The Need for Robust Analytics
You might wonder why organizations need data analytics. The answer quite simply is that organizations rely on data analytics to gain a deeper understanding, call it ‘insight’, about their businesses. The understanding could be about their customers, finances, competitors, the market in general, or the employees working for them. Organizations by and large love collecting data. Usually, the larger the organization, the greater is the emphasis on collecting data related to it. It is almost akin to an obsession, albeit of a good kind. An uncle, still alive and healthy, used to collect pebbles as a child; I am told. And all he used to do with those pebbles was that on any given day, he would transfer them from one pouch to another, making no attempt to disguise the loud clack of a count that he would make while transferring one pebble at a time. It’s the same with organizations. If they collect data, and do little with it, but store and just process and present them from time to time in the form of charts and tables, the massive effort spent on collecting large amounts of data serve little purpose. It is not just about efforts wasted, but also about opportunities lost. Data is power; I have often heard this from countless number of people. The same people who look into fanciful charts with the mean and median plodded in and consider the data to be sufficiently analyzed. Well, they could be right if what they are looking for is fairly simple. But it still is a waste of opportunities, of developing a better understanding of the circumstances that an organization finds itself in. I have often wondered why there is a bias and excitement towards the collection of data, but a relative apathy towards performing a rigorous analysis of the data after it has been collected? Is it because data collectors come in cheap, and data analysts (at least the good ones) are a tad bit more expensive?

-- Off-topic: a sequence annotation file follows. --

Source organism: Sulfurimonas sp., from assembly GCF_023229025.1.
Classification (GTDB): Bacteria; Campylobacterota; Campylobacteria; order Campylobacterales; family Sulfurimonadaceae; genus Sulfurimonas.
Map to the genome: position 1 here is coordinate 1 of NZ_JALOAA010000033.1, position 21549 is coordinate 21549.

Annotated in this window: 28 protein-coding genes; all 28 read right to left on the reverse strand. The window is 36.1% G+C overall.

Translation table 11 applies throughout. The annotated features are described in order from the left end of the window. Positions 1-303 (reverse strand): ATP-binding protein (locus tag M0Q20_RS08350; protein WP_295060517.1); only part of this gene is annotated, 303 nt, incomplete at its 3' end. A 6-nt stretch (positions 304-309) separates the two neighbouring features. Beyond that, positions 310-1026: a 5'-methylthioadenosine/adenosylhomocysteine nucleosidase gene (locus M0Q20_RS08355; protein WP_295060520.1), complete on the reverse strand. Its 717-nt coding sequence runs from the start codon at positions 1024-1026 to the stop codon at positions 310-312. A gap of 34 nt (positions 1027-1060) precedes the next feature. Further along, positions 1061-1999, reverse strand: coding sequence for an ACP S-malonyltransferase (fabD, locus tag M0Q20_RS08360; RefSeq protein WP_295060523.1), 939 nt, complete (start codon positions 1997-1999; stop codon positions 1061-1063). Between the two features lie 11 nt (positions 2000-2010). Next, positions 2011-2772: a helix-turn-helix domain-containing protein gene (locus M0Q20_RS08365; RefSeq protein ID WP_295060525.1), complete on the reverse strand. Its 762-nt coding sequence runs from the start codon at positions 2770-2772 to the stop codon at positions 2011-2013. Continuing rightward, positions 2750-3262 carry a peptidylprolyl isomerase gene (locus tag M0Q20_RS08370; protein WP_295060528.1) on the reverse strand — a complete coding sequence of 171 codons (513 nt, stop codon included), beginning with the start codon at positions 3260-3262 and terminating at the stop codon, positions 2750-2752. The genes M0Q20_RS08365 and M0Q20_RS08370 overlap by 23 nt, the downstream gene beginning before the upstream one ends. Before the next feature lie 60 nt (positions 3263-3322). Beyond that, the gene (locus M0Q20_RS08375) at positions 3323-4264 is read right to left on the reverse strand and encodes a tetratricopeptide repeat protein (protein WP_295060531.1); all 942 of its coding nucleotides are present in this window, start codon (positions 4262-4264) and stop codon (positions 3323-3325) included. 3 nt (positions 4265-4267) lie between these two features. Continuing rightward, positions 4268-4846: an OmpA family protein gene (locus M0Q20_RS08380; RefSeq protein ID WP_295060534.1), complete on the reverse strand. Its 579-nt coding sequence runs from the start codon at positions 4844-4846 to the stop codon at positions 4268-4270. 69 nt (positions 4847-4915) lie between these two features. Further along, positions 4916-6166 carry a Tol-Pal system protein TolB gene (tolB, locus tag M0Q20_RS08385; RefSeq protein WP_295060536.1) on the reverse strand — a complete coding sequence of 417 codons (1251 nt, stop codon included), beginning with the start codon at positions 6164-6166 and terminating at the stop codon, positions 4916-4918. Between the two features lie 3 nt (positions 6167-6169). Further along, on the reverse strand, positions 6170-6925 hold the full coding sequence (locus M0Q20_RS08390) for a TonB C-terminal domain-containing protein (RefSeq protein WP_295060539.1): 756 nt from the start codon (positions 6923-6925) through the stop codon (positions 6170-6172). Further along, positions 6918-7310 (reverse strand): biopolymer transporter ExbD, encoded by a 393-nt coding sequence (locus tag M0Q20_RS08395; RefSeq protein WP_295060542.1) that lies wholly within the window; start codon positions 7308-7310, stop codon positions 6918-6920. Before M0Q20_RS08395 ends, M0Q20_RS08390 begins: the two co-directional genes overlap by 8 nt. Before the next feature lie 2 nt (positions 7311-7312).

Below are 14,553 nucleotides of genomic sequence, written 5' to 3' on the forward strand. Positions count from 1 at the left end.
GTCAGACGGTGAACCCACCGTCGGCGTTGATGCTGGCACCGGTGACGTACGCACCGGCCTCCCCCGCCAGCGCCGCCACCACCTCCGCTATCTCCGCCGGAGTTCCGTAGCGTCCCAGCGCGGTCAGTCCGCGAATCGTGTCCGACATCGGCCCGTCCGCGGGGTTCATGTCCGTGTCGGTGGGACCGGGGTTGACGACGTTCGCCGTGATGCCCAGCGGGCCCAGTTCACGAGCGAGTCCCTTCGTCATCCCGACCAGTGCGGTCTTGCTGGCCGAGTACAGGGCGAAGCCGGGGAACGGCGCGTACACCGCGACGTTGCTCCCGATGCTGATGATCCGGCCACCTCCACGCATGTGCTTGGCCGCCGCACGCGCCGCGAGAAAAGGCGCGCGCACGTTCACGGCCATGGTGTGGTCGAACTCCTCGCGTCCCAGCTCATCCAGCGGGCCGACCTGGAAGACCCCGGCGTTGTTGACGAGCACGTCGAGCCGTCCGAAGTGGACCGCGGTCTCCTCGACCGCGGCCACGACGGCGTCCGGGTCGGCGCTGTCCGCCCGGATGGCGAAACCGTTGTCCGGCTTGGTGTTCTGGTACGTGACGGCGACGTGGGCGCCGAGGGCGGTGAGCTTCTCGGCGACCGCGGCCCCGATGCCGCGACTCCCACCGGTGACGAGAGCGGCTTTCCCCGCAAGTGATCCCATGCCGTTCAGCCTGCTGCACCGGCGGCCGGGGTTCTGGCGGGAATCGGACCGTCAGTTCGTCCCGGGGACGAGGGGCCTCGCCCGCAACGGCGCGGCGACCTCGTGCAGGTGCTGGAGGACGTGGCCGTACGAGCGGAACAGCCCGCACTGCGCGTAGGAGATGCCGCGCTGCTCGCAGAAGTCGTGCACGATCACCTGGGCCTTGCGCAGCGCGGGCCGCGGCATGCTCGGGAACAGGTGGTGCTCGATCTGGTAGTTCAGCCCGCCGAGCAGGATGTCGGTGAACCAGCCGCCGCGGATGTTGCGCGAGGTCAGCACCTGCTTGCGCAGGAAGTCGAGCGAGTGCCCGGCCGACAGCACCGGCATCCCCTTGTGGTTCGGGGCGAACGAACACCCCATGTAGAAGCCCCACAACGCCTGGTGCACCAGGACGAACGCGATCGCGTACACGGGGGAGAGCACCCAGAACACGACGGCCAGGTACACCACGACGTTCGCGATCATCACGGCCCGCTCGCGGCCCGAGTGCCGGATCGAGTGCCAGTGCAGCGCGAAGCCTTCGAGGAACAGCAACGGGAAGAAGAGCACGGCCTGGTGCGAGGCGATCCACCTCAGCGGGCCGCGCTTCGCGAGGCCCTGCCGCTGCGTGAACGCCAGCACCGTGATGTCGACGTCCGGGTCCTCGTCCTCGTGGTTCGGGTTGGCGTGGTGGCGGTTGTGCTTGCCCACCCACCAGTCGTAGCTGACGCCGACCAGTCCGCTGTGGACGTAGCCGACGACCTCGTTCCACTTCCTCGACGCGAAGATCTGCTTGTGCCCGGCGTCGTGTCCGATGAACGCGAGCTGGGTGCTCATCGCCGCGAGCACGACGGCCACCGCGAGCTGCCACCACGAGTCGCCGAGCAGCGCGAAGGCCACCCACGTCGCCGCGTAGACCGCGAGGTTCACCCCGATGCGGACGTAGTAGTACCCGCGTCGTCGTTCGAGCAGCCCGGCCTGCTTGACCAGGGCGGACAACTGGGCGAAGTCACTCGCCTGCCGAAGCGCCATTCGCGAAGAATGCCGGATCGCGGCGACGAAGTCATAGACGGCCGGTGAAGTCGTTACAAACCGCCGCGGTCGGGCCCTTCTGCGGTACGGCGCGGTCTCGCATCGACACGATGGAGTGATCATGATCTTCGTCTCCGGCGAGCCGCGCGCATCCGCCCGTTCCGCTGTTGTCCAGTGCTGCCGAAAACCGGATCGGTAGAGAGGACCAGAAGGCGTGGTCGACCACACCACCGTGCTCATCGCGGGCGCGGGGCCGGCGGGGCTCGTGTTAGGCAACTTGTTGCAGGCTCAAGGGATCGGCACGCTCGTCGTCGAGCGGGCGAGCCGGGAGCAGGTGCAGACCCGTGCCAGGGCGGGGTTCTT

When faced with analyzing large chunks of data, the usual questions that one wants answered are the what, why and how of things. Organizations often end up seeking an answer to what (mean, median, and standard deviation) and ignore the why and how bit. This is a fallacy, because irrespective of whether the purpose of the data analysis is to conduct a post mortem of an incident or it is to develop an understanding of the business environment, the most important reason why an organization should undertake any analysis is to be able to foretell the future; to be able to predict. This helps an organization plan ahead and be ready.
This is no fortune-telling, as in the process of drawing a rabbit out of a hat. Rather it has more to do with establishing correlations and causations, and sometimes distinguishing between the two. It is about being able to make associations and being able to draw conclusions about the future from them. For example, if an organization manages to establish that the behavior of its managers influences the work/life balance of its employees, and that the work/life balance of its employees is an important factor influencing its employee attrition rate, then it could take measures to influence managerial behavior such that employee attrition rates are impacted in a positive way. This could in turn impact the way an organization goes about its business. And as is evident from this example itself, the very nature of a business environment make it impossible for one to focus on just two variables at a time. For example, it is intuitive that employee attrition rates are affected by factors other than work/life balance issues. It could be that their remuneration influences their decision to stay on with their employer, or it could be that their decision to move was due to inadequate schooling opportunities for their children. That is where multivariate analysis come into play, for observing and analyzing the simultaneous effect of multiple variables on each other.
Image Source – Health and Safety Authority; Rutgers University